Having worked within Marketing for over 20 years, I inspect every brand communication or advert that I see with a degree of measurement around the messaging, the timing, the call-to-actions (CTAs), and also the technology powering it. For instance, if I like the email design, I look up who their Email Service Provider is. If they are using social in a gamification way, I try to identify what solution they are using to create their poll, quiz, or photo contest. Perhaps this makes me a tech geek? Or perhaps it just makes me a tech-savvy consumer. Either way, how I think about technology has changed the way I shop, as it has for many other consumers.
For instance, if I see a product I like, but a delivery charge that I don’t like, my first step is to check whether they have technology in place to support abandon basket / cart. The second step to work out is whether it triggers upon me exiting the website, or after I have left – the latter usually meaning I will register an account (informing them who I am) and ensuring that I add the product to my cart whilst signed in before leaving the site. The result: often a free delivery or discount off my order. I also identified some sites where I can clear my internet cache and repeat the same process again when I make my second purchase. This is another example of where sometimes technology can be used by the consumer, to drive their desired outcome.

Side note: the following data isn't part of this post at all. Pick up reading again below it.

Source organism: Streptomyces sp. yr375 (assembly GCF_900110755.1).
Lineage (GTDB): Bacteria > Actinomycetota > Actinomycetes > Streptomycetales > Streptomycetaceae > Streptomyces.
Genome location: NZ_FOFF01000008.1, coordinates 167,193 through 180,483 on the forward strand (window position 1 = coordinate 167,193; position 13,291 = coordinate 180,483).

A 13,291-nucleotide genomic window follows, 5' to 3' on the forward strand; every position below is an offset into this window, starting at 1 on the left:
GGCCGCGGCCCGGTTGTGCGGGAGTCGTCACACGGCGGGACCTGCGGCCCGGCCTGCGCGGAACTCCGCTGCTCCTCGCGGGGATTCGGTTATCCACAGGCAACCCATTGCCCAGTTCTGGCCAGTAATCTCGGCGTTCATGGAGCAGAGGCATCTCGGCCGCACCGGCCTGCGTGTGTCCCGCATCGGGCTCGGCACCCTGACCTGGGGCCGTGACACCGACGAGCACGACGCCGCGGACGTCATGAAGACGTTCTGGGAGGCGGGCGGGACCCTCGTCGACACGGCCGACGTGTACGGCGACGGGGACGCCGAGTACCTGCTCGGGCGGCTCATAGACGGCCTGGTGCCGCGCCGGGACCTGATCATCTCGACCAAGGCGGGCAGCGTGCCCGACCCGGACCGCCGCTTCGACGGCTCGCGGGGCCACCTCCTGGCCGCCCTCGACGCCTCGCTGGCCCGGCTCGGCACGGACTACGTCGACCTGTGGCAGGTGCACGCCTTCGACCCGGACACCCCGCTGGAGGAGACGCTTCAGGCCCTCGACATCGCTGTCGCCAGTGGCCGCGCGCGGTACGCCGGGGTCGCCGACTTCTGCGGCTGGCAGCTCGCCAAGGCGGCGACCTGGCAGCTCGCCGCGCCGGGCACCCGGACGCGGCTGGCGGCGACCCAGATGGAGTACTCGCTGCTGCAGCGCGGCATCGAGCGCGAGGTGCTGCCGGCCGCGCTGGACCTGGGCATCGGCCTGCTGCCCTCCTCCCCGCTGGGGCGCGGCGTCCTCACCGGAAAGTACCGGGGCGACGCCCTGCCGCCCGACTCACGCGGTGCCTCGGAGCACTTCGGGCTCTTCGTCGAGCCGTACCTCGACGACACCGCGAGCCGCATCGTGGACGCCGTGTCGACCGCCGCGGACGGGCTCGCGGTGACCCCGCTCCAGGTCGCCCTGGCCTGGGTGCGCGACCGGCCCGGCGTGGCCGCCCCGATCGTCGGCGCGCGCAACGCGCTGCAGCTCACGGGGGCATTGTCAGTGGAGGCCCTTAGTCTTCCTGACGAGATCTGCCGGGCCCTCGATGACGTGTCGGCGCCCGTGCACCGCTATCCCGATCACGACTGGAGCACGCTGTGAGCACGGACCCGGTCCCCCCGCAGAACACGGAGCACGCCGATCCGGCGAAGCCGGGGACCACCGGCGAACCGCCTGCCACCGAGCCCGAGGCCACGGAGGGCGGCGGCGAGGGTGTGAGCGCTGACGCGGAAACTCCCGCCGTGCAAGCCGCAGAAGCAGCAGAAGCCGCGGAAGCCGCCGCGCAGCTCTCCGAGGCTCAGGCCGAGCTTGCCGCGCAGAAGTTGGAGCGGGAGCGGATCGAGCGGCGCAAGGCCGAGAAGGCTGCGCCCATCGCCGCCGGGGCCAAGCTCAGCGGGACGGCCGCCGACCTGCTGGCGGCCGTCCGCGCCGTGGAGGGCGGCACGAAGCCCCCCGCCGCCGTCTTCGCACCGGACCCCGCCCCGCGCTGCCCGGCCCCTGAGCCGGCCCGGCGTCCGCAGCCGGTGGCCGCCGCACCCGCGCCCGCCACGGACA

What these above examples highlight is that tech-savvy consumers understand the part technology plays, in both customer acquisition and retention strategies brands have in place. They also highlight the importance of brands in configuring their programs to cater to these differing behaviours exhibited, to ensure that it works for both parties.
There is no doubt that COVID-19 has presented a challenge to brand marketers. Firstly, with brands flooding our email inboxes with messages around how their business is adapting to the crisis; everything from how they are keeping employees safe, to supporting their customers in dealing with huge volume demands, and contactless delivery. What was interesting for me was the fact that whilst some brands ceased marketing as usual, some continued with empathetic messaging and others continued as if nothing had changed – it was just business-as-usual.
Some sub-industries were more impacted than others during this crisis; for instance, DTC (direct-to-consumer) subscription-based services saw exponential growth, alongside publishing and entertainment, as people sought information, or mental stimulation during the global lockdown. Others, especially brick-and-mortar retailers, luxury fashion, and travel in particular, saw the complete opposite. However, it is not all doom and gloom. What I personally witnessed was a mix of good and bad examples of marketing during this crisis that show how these brands either won or failed in the bid to earn consumer trust, and a blend of technology and relevant messaging was the key.
Here are just a few examples from which brand marketers can draw some learnings from my own personal experiences during the coronavirus crisis.
Example 1: Technology and Messaging Fail
When supermarket shelves were emptying faster than they could be restocked, many consumers went online to find what they needed. I always buy my dog’s food online from the same supplier, as his food is specific to his health issues and they offer the best online price. To be clear, this was a routine-purchase, single bag of dog food and not a “hoard” or “panic buy.” But regardless of my intention, I found that my normal product was out of stock.